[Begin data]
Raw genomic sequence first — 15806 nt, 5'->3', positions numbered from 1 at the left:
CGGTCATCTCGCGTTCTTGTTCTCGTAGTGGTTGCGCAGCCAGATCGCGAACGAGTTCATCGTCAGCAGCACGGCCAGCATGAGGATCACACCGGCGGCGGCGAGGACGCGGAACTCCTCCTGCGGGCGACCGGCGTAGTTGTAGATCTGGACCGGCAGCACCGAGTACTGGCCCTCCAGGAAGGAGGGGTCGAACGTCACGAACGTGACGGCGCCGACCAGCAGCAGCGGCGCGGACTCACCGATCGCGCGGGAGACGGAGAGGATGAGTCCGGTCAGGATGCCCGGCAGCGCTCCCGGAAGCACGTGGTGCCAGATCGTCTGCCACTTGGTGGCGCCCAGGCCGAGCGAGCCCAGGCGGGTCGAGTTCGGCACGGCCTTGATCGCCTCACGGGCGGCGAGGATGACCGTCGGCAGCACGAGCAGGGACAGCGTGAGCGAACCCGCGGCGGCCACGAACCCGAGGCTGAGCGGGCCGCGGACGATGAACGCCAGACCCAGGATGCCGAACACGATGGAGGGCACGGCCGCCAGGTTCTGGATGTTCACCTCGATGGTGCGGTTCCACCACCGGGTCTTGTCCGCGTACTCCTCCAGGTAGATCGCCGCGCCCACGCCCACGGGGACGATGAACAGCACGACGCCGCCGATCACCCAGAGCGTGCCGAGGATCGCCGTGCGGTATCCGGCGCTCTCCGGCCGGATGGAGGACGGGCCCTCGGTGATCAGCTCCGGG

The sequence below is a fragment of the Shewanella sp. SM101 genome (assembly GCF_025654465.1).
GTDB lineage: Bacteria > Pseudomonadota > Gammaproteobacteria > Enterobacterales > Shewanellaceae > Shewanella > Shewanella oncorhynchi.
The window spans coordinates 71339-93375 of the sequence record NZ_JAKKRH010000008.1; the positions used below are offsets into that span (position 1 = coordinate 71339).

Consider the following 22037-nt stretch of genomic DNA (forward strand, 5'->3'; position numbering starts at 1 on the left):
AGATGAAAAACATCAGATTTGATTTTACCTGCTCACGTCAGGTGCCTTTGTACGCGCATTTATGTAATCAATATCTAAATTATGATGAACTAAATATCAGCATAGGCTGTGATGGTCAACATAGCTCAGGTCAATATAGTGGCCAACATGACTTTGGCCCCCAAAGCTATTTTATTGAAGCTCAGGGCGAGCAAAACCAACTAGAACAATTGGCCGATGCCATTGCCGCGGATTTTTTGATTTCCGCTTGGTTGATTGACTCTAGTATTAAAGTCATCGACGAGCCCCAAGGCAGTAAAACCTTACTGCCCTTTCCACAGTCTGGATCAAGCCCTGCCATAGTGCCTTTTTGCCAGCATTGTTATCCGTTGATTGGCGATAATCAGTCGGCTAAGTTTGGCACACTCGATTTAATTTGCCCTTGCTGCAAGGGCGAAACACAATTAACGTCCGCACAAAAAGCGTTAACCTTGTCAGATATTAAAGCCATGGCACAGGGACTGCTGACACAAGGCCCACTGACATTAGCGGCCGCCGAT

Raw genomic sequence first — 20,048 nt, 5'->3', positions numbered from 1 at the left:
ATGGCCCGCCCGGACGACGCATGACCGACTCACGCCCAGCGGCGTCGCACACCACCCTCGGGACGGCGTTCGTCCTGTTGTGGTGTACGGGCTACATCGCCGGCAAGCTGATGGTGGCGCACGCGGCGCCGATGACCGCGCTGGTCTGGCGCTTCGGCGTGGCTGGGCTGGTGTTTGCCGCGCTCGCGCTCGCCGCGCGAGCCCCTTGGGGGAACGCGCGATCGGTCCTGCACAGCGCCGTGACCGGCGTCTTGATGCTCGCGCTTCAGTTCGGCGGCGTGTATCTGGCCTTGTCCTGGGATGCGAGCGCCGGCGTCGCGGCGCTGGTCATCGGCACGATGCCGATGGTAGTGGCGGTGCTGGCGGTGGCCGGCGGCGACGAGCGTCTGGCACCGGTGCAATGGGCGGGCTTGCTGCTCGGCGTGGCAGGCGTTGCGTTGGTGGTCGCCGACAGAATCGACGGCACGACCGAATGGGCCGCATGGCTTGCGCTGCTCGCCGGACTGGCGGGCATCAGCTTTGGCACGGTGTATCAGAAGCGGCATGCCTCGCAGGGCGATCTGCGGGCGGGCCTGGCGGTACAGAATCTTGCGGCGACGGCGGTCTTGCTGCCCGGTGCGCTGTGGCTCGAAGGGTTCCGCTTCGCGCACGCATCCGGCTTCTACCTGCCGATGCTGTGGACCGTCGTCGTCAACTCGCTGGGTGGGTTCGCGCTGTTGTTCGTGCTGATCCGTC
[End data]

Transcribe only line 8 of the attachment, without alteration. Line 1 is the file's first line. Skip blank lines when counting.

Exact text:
Raw genomic sequence first — 20,048 nt, 5'->3', positions numbered from 1 at the left: